By Sarah Roth, Crosswalk.com
Get Outside and Explore the World of Insects
Encouragement, good experiences, and a bit of equipment all foster the natural interests of a budding entomologist (one who studies insects). With about two billion insects for every human being, and many insects still waiting to be identified, a junior entomologist has a wonderful world to explore!
Our daughter, eight years old at the time, was inspired to learn everything that she could about crickets after reading A Cricket in Times Square by George Seldon. Little did we know that this one great book would lead our whole family to seek opportunities to learn about insects.
Whether you get excited about insects yourself or see them more as creepy-crawly six-legged pests, take time to get excited with your insect-enthralled child. Listen to them describe the "cool" insect they found; help them find books and people to learn more from; encourage them to draw or display their findings to share with others; and go ahead—hold a Madagascar hissing cockroach!
Explore and Equip
Some of our favorite places to search for insects are ponds, wooded areas, and prairies at the various conservation areas and parks close to us. Ponds are a wonderful habitat to find several stages of insects, such as dragonflies. Many insects make forests and prairies their home, including beetles, grasshoppers, katydids, butterflies, and so many more. Nighttime is perfect for studying moths and fireflies—shining a flashlight on a white sheet attracts many nighttime insects. Before you go on your insect adventure, take time to learn about the insects you may encounter in the area.
A little preparation and a small amount of equipment can turn a good insect-exploring experience into a great one. Fill your backpack with a notebook, drawing pad, pencils, a magnifying glass, and a field guide (see below for resources). Add some jars or small plastic containers for observing and collecting insects. Containers designed for observing insects typically have magnification in the lid. Plastic containers with compartments, like those you find with fishing tackle boxes, work well for collecting dead insect specimens to bring home. Now, grab some nets and a camera and get outside. Butterfly nets and small insect nets are useful in most habitats. Skimmer nets with a flat edge are great for catching aquatic insects.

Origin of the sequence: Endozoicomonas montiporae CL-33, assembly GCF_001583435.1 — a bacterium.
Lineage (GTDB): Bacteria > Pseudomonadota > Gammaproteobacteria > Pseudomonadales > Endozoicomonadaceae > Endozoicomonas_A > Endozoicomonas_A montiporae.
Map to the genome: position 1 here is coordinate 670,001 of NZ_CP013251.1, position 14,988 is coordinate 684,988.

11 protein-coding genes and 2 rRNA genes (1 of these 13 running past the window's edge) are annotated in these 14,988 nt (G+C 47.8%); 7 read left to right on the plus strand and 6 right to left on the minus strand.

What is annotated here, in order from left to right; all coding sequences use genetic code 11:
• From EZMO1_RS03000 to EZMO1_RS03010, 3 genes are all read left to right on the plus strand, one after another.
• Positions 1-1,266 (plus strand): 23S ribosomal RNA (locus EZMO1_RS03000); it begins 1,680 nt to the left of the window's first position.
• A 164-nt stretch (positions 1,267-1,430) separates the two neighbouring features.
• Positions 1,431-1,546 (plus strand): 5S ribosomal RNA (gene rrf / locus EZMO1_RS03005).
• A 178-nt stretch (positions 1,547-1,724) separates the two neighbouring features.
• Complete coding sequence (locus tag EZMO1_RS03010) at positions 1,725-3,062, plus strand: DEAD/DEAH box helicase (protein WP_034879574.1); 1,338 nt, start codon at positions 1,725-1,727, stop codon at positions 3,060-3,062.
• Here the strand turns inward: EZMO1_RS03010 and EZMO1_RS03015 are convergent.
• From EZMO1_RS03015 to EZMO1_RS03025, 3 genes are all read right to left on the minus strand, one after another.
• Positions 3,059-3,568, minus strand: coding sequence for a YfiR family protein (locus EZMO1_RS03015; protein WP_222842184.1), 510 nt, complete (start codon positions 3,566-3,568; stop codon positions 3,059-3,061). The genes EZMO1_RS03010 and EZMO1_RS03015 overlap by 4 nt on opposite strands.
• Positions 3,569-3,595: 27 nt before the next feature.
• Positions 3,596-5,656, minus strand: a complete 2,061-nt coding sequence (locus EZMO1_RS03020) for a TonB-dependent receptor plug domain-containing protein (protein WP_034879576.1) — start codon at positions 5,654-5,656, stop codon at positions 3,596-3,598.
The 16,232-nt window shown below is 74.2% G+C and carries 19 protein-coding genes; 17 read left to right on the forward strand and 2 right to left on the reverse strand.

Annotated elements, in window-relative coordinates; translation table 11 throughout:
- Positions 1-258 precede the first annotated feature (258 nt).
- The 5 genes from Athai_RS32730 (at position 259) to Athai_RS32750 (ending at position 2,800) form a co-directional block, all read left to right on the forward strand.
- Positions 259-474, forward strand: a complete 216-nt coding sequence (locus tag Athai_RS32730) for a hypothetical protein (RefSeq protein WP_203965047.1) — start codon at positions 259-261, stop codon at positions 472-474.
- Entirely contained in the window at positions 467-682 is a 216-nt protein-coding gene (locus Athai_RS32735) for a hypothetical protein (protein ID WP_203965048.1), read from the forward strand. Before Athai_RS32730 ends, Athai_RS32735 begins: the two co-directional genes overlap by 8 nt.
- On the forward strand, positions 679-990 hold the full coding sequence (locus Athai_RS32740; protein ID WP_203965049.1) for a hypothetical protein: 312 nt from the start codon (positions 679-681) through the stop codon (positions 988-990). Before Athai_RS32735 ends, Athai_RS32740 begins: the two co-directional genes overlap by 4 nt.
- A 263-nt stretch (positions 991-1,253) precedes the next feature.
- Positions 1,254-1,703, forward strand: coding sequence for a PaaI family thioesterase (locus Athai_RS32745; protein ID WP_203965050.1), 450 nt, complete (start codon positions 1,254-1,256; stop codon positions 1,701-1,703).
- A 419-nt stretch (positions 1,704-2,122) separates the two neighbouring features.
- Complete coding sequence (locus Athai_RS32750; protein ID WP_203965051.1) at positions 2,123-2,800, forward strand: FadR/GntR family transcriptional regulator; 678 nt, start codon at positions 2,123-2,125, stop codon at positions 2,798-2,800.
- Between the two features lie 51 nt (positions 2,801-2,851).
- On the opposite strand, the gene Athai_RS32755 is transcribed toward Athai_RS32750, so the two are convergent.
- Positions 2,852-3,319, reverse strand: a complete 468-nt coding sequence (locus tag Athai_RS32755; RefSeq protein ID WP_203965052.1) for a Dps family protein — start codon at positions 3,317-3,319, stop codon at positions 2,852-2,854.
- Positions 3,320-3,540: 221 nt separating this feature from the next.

While the focus of your adventure may be insects, take time to explore the other creatures and plant life in the area. God put them all together for a reason. Find out how they interact and what relationships you can identify.
Preserve and Display
Preserving and displaying the insects you find is a great way to record your findings. The basic equipment needed includes:
- a killing jar and ethyl acetate (if you want to collect live specimens to preserve)
- a case or jar with wet paper towels to relax (soften) insects that are hard or brittle
- a spreading board to position insects after softening
- pins (size 2 works best for most insects)
- a pinning block to position the labels
- a display case
We found our supplies, including a booklet that guides you through preserving and displaying insects, at Home Science Tools.
Other wonderful experiences that we found for our budding entomologist included visiting the Iowa State University Department of Entomology. Here we were able to visit with an expert on aquatic insects, discuss career opportunities in entomology, see their incredible insect museum, and learn about some tools of the trade. If there is a college with an entomology department near you, I would highly recommend making a contact there and visiting their collection of insects.
Volunteering at a local conservation area, assisting at an insect program, and visiting with naturalists to exchange knowledge and experiences have all been great opportunities for our junior entomologist. Tagging monarch butterflies before they migrate south for the winter is one of our favorite events.
If you want to try raising insects, do your research first. Find out what they eat, how to care for them, and what they need for their different life stages. Whether you want to raise caterpillars to butterflies or watch a praying mantis egg case hatch, you'll be amazed at God's creation.
By diving into the world of insects with your kids, you may find, as I have, that these creatures are fascinating. Your junior entomologist may have a future career in entomology, or it may be a fun hobby; either way, you and your children will develop a deeper appreciation for the complexity, order, and variety in God's creation.
Resources for Insect Identification
- The Audubon Society Field Guide to North American Insects and Spiders by Milne and Milne
- Insects: Their Natural History and Diversity by Stephen A. Marshall
- Nick Baker's Bug Book
- Free Apps: iNaturalist and Picture Insect–Bug Identifier
Careers in Entomology
- Food and Health
- Pest Control
- Department of Natural Resources
- Federal and State Regulatory Agencies
- Zoos, Botanical Gardens, Butterfly Houses
(A more detailed list can be found here)
Copyright 2022, The Old Schoolhouse®. Used with permission. All rights reserved by the Author. Originally appeared in the Spring 2022 issue of The Old Schoolhouse® Magazine, the trade publication for homeschool moms. Read The Old Schoolhouse® Magazine free at www.TOSMagazine.com, or download the free reader apps at www.TOSApps.com for mobile devices. Read the STORY of The Old Schoolhouse® Magazine and how it came to be.
Photo credit: ©GettyImages/jacoblund
Sarah Roth is a homeschooling mom of five children who loves to share good books, fun adventures, and many laughs. Prior to staying home to teach her children, she worked as a registered nurse and a small-animal veterinarian. When she is not teaching, caring for animals or people, or exploring the great outdoors with her family, Sarah loves to write, sing, and curl up with a cup of hot coffee and a good book.